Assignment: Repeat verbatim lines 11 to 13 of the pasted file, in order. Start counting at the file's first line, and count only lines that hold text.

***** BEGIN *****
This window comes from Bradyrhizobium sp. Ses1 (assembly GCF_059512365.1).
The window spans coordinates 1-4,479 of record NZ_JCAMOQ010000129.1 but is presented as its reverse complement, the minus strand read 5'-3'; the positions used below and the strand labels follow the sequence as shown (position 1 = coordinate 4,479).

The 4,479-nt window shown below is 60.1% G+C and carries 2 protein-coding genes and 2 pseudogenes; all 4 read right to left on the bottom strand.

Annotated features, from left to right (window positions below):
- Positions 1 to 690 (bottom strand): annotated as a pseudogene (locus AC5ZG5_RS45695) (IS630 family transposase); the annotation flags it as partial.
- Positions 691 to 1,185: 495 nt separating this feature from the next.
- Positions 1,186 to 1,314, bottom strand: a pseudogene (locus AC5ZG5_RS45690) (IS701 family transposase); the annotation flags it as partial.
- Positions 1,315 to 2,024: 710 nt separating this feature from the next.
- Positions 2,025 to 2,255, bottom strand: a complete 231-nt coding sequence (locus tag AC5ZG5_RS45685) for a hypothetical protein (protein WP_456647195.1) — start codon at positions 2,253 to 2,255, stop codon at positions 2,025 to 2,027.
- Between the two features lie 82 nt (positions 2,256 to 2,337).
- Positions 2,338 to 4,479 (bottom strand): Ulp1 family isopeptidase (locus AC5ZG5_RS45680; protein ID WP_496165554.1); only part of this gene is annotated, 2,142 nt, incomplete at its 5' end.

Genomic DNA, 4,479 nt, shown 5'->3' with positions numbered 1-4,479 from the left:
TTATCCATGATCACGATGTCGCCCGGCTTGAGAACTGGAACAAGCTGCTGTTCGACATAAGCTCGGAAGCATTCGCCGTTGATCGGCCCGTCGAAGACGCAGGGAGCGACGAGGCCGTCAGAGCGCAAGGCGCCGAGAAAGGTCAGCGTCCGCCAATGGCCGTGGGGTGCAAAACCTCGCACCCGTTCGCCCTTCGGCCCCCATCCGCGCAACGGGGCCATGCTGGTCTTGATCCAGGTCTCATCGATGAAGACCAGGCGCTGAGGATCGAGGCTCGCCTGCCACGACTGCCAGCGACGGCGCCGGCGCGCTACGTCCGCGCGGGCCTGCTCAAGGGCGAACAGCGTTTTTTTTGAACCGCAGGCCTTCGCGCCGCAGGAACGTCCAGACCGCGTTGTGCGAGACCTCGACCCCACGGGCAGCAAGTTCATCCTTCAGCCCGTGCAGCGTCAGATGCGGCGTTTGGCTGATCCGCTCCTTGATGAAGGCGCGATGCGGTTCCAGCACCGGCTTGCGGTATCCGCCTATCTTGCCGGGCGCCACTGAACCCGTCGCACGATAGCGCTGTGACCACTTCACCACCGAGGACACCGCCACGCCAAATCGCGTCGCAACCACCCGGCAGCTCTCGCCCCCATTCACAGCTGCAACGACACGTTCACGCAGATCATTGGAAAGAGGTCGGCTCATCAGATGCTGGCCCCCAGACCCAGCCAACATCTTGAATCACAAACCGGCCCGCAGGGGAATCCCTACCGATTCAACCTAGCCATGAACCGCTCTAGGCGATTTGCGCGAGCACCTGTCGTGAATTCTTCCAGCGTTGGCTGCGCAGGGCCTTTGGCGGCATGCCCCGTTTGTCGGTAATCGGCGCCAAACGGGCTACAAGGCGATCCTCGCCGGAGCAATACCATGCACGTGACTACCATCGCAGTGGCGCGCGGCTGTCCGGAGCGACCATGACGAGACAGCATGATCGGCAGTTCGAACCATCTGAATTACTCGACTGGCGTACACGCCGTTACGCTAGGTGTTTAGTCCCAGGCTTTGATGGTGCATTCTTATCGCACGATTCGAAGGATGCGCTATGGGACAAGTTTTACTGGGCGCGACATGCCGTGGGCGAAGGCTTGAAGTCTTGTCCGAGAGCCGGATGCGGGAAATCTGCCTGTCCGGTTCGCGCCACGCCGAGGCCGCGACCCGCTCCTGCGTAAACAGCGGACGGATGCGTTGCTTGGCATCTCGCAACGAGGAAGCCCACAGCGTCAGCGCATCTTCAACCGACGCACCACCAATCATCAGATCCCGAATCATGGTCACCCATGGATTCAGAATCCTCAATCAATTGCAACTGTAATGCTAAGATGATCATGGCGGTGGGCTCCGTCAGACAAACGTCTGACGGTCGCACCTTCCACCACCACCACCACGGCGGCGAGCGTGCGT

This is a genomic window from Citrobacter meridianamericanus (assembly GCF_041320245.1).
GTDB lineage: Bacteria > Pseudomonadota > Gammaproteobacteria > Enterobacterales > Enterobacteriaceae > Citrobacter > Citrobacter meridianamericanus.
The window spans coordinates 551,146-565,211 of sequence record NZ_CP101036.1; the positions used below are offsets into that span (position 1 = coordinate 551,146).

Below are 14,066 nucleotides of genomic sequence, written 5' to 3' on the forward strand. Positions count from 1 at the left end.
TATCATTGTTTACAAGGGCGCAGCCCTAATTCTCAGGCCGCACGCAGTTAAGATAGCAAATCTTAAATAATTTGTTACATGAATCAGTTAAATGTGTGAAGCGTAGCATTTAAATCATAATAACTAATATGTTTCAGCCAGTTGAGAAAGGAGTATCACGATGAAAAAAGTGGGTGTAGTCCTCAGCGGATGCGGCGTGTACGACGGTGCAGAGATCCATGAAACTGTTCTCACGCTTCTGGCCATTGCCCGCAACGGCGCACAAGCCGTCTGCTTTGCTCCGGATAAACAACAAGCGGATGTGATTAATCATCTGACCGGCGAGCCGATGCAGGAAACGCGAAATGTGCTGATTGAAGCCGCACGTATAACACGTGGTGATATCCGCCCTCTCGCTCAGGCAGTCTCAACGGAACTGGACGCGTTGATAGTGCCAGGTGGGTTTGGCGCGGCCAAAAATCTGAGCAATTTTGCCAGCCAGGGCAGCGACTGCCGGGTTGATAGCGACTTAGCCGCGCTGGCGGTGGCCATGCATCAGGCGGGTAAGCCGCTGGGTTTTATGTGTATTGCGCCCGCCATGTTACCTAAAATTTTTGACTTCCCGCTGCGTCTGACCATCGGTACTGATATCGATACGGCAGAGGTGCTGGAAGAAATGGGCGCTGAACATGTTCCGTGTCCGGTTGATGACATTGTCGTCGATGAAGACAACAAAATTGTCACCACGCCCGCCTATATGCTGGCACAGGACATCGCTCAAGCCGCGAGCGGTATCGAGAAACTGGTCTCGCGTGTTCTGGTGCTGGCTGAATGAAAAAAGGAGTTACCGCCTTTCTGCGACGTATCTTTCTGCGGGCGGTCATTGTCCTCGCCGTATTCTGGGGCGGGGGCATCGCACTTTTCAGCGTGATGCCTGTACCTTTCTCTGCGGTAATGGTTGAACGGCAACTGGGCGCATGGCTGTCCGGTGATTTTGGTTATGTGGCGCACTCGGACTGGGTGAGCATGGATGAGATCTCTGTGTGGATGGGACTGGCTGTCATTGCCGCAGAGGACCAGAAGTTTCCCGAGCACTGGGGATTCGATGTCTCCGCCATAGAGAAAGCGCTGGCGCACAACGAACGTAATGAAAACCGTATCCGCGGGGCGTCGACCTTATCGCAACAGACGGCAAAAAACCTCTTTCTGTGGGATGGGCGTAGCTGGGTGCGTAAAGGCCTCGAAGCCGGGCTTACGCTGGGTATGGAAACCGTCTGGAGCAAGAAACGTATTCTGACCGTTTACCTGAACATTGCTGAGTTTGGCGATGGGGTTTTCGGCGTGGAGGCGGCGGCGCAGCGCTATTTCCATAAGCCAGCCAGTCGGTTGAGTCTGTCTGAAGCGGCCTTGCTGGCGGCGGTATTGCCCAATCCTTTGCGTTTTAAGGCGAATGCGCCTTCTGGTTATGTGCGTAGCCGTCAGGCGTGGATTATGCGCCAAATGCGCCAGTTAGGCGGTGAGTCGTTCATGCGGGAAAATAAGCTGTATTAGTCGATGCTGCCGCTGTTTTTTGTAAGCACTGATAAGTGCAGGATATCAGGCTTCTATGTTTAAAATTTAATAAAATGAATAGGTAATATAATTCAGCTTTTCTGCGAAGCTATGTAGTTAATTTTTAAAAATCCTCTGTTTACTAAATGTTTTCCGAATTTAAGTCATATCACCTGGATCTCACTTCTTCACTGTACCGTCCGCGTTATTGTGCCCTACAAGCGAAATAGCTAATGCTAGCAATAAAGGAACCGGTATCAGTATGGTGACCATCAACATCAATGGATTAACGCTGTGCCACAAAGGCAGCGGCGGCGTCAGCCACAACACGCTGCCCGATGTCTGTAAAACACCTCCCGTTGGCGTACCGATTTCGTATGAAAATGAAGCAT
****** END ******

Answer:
- Positions 2,338 to 4,479 (bottom strand): Ulp1 family isopeptidase (locus AC5ZG5_RS45680; protein ID WP_496165554.1); only part of this gene is annotated, 2,142 nt, incomplete at its 5' end.

Genomic DNA, 4,479 nt, shown 5'->3' with positions numbered 1-4,479 from the left:
TTATCCATGATCACGATGTCGCCCGGCTTGAGAACTGGAACAAGCTGCTGTTCGACATAAGCTCGGAAGCATTCGCCGTTGATCGGCCCGTCGAAGACGCAGGGAGCGACGAGGCCGTCAGAGCGCAAGGCGCCGAGAAAGGTCAGCGTCCGCCAATGGCCGTGGGGTGCAAAACCTCGCACCCGTTCGCCCTTCGGCCCCCATCCGCGCAACGGGGCCATGCTGGTCTTGATCCAGGTCTCATCGATGAAGACCAGGCGCTGAGGATCGAGGCTCGCCTGCCACGACTGCCAGCGACGGCGCCGGCGCGCTACGTCCGCGCGGGCCTGCTCAAGGGCGAACAGCGTTTTTTTTGAACCGCAGGCCTTCGCGCCGCAGGAACGTCCAGACCGCGTTGTGCGAGACCTCGACCCCACGGGCAGCAAGTTCATCCTTCAGCCCGTGCAGCGTCAGATGCGGCGTTTGGCTGATCCGCTCCTTGATGAAGGCGCGATGCGGTTCCAGCACCGGCTTGCGGTATCCGCCTATCTTGCCGGGCGCCACTGAACCCGTCGCACGATAGCGCTGTGACCACTTCACCACCGAGGACACCGCCACGCCAAATCGCGTCGCAACCACCCGGCAGCTCTCGCCCCCATTCACAGCTGCAACGACACGTTCACGCAGATCATTGGAAAGAGGTCGGCTCATCAGATGCTGGCCCCCAGACCCAGCCAACATCTTGAATCACAAACCGGCCCGCAGGGGAATCCCTACCGATTCAACCTAGCCATGAACCGCTCTAGGCGATTTGCGCGAGCACCTGTCGTGAATTCTTCCAGCGTTGGCTGCGCAGGGCCTTTGGCGGCATGCCCCGTTTGTCGGTAATCGGCGCCAAACGGGCTACAAGGCGATCCTCGCCGGAGCAATACCATGCACGTGACTACCATCGCAGTGGCGCGCGGCTGTCCGGAGCGACCATGACGAGACAGCATGATCGGCAGTTCGAACCATCTGAATTACTCGACTGGCGTACACGCCGTTACGCTAGGTGTTTAGTCCCAGGCTTTGATGGTGCATTCTTATCGCACGATTCGAAGGATGCGCTATGGGACAAGTTTTACTGGGCGCGACATGCCGTGGGCGAAGGCTTGAAGTCTTGTCCGAGAGCCGGATGCGGGAAATCTGCCTGTCCGGTTCGCGCCACGCCGAGGCCGCGACCCGCTCCTGCGTAAACAGCGGACGGATGCGTTGCTTGGCATCTCGCAACGAGGAAGCCCACAGCGTCAGCGCATCTTCAACCGACGCACCACCAATCATCAGATCCCGAATCATGGTCACCCATGGATTCAGAATCCTCAATCAATTGCAACTGTAATGCTAAGATGATCATGGCGGTGGGCTCCGTCAGACAAACGTCTGACGGTCGCACCTTCCACCACCACCACCACGGCGGCGAGCGTGCGT